For arts lovers on campus, the 2022-2023 season of Stanford Live may seem like the best year yet, featuring world-class artists, including the likes of American cellist Yo-Yo Ma and Greek dancer Dimitris Papaioannou. In the midst of such a historic program, it is most enlightening to reflect on the history of Stanford Live through past reporting of The Stanford Daily.
The two have grown alongside each other throughout the past five decades, with The Daily witnessing milestones such as the inauguration of the Bing Concert Hall. The Daily’s arts reporting has transformed in company with Stanford Live, from focusing on previewing each season in the 1970s to reviewing individual performances in the current moment. Stories in The Stanford Daily archives shed light on Stanford Live’s evolution on campus.
Origin of Stanford Live
Although Stanford Live performances began drawing The Daily’s spotlight strongly in the 1970s, the organization traces its origin to the annual Stanford Summer Festival that started in 1964. Using its endowment of $100,000 from the University, the festival held a variety of music and dance programming by renowned performers, such as trumpeter Don Ellis’ 22-piece jazz orchestra and the New York City Opera. In 1967 alone, the festival hosted 126 events for an estimated 71,000 people.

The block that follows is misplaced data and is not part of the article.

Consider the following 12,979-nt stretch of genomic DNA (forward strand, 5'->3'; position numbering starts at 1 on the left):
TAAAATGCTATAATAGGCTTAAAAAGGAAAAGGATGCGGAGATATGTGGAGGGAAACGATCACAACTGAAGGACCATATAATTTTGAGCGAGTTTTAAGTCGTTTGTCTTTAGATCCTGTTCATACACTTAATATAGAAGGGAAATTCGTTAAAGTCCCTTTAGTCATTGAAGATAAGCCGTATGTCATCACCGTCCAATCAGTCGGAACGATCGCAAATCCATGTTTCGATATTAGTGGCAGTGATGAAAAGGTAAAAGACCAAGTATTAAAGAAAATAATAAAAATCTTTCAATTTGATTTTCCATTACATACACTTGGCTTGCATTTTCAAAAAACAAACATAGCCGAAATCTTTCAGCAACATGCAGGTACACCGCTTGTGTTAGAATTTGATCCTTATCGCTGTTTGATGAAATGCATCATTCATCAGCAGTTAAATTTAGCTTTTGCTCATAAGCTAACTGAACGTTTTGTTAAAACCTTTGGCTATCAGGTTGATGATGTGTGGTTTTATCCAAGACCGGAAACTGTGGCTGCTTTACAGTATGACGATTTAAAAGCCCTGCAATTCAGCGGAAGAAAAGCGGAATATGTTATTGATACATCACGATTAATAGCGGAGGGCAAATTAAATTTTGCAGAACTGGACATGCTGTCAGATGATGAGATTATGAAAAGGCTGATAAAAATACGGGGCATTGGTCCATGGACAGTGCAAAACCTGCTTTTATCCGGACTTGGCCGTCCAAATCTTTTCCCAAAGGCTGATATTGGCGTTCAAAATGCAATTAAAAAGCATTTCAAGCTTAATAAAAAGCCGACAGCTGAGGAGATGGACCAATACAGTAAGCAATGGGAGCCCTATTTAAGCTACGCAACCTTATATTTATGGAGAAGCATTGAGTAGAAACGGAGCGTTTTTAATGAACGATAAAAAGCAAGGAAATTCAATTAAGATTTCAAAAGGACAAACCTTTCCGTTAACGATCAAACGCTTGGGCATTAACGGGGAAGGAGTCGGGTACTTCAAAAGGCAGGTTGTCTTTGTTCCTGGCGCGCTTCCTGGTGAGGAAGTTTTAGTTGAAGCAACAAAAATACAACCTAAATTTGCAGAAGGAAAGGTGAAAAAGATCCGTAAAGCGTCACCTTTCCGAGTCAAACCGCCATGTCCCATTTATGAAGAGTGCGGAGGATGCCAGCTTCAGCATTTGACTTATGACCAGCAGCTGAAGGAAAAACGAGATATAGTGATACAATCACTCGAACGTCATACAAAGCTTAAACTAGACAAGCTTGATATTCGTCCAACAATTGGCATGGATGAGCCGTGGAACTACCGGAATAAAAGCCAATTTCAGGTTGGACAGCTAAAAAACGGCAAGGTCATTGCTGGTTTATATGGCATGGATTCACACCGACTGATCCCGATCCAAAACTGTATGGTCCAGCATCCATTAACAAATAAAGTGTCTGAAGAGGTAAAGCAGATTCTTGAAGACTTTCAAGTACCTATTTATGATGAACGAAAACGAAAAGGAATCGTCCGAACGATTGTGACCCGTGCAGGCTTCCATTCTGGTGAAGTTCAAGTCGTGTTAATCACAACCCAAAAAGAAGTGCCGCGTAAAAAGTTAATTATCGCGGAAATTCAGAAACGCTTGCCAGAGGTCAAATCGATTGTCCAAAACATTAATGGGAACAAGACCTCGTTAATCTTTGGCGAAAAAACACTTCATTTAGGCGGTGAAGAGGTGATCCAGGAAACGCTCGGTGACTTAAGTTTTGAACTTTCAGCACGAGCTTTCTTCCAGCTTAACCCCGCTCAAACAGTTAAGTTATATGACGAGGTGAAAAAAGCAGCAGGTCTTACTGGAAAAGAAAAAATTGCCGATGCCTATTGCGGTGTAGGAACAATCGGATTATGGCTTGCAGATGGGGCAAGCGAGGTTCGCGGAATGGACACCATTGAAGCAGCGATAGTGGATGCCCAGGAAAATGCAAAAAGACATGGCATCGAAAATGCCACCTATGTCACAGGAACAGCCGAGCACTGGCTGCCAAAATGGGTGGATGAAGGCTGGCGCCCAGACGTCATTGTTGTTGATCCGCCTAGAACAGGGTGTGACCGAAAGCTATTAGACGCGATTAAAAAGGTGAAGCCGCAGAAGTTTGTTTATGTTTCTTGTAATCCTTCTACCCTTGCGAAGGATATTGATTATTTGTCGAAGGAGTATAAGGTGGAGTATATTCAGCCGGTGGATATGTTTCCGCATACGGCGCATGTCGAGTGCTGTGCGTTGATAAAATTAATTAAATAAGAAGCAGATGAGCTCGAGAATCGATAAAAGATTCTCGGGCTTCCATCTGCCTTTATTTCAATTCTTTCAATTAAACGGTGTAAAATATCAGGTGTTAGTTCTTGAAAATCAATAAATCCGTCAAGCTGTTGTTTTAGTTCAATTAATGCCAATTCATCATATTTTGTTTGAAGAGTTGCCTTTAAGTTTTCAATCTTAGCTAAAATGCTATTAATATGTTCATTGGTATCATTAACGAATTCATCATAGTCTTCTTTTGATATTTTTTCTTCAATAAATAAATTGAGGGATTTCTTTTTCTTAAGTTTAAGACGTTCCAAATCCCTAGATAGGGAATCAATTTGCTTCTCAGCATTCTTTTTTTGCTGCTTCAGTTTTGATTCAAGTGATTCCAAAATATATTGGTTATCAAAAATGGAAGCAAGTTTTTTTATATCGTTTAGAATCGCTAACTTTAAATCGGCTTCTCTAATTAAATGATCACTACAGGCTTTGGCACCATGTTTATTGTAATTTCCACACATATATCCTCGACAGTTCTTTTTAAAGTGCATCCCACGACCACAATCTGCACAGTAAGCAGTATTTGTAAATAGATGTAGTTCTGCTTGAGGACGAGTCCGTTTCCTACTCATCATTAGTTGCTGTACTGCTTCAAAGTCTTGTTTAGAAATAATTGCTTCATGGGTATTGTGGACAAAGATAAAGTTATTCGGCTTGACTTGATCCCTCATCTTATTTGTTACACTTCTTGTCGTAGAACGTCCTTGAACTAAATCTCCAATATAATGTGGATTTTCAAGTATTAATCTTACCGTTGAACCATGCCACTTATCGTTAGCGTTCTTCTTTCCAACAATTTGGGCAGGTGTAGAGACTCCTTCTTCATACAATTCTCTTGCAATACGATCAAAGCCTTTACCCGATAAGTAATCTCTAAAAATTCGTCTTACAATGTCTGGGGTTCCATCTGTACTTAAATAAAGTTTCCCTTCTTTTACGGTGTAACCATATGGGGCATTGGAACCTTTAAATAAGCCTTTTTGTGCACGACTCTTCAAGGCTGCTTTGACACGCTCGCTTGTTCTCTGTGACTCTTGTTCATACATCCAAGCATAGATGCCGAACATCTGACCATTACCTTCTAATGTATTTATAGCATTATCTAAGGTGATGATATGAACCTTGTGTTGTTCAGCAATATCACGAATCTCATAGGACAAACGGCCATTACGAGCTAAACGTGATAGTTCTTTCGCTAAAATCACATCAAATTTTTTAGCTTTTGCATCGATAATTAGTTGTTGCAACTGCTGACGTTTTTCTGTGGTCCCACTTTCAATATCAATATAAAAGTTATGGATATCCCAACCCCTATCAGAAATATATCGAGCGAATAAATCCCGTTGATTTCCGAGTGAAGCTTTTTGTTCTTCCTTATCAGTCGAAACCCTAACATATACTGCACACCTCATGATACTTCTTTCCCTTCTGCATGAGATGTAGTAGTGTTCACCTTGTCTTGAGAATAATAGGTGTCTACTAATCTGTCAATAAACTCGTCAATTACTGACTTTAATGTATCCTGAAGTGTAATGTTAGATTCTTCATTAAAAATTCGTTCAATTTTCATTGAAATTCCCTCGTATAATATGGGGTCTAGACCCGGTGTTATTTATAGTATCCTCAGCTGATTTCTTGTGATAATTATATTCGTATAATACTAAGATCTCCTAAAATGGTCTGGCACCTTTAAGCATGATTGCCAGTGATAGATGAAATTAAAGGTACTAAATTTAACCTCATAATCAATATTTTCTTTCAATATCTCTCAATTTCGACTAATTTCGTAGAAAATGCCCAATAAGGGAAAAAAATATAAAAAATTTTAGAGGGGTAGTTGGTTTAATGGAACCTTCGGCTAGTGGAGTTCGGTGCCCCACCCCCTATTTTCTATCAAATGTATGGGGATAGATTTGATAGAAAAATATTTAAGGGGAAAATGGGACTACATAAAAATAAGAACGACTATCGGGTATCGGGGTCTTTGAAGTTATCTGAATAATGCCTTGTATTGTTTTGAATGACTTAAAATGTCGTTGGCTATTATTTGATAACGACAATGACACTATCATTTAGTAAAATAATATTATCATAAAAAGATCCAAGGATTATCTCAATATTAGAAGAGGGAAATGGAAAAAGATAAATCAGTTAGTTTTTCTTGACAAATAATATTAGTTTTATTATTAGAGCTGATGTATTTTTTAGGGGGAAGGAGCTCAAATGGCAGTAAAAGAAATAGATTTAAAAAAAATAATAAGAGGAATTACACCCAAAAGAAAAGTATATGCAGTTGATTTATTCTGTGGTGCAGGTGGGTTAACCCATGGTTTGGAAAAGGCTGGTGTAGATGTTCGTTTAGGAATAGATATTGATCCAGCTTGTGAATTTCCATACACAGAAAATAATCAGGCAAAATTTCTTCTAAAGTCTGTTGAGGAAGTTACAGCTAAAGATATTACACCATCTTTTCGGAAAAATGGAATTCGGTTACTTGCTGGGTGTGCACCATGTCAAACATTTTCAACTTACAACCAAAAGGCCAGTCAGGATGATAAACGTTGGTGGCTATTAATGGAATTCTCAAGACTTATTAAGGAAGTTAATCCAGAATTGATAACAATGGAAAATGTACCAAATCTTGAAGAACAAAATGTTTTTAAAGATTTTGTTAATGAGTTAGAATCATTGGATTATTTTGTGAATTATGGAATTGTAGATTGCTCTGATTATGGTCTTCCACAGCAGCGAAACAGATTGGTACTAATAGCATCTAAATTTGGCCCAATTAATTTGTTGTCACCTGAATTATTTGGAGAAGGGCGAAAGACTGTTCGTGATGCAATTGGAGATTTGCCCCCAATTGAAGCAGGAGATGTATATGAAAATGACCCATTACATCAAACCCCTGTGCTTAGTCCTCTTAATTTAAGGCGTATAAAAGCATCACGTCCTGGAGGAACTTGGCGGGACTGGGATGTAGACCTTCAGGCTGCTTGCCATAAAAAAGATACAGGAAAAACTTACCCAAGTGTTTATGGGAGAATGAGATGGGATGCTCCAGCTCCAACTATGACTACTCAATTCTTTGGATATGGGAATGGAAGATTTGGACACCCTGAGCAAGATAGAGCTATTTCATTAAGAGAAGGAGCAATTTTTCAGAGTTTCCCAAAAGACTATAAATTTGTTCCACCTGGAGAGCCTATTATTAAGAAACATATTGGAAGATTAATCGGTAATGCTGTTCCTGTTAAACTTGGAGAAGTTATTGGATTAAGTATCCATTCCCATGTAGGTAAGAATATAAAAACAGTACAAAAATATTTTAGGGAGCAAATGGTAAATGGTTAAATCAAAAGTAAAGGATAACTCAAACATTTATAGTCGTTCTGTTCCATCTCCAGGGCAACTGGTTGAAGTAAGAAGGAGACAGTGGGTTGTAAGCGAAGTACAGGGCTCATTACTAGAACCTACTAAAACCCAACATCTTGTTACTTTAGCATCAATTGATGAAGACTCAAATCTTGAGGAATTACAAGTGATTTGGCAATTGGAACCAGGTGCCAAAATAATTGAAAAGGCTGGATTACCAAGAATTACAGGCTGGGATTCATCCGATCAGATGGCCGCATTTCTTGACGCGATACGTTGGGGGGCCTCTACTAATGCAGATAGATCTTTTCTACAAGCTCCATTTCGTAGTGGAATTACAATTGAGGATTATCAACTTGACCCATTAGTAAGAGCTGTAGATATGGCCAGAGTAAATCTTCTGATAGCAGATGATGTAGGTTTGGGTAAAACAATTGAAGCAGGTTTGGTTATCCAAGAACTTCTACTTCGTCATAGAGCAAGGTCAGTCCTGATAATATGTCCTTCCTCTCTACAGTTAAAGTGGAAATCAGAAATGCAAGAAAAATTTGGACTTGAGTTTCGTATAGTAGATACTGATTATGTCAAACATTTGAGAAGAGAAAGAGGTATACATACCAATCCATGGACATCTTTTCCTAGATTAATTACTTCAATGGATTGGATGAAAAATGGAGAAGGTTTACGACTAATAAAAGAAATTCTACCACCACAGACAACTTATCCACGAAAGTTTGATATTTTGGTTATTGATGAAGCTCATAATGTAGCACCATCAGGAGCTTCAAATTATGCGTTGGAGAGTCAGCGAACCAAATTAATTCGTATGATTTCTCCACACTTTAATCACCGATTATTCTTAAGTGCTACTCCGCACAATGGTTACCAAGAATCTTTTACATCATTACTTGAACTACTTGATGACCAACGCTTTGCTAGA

However, the Summer Festival began to face the risk of discontinuation in its sixth season in 1968 due to severe budget constraints. According to Stephen Baffrey, who then worked in the University Relations Office, the program could barely break even. The deficit of the summer of 1967 was 80% higher than anticipated.
The program’s importance to the Stanford community was apparent in The Daily’s reporting, from headlines like “Festival Presents Top Musical Stars” to reporter Jenny Matthews’ comment that “Stanford University may become a culturally barren community this summer” in the event of the program’s closure.
After the Summer Festival’s programming was discontinued in 1970, its Associate Producer Tom Bachetti developed the Office of Public Events’ original Tuesday Night lecture and film series into a program titled the “Lively Arts at Stanford.” The first Lively Arts shows featured ensembles such as the Chamber Music Society of Lincoln Center and Guarneri String Quartet at affordable prices. The organization was further known for its collaboration with the Young Concert Artist Series, which offered a performance venue for talented young musicians all over the world.
The Stanford community’s excitement about the Lively Arts in the ’70s shines through headlines such as “Lively Season for Lively Arts” and feature stories on the formation of a students’ art committee to facilitate student engagement in the organization’s Community Outreach Program.
Intriguingly, the Daily’s coverage of Lively Arts’ programming prior to the 2010s is mainly composed of previews of the upcoming season’s performances, as opposed to reviews or artist profiles. There were also many advertisements of half-price tickets for students after the Lively Arts program received funding from Helen and Peter Bing ’55.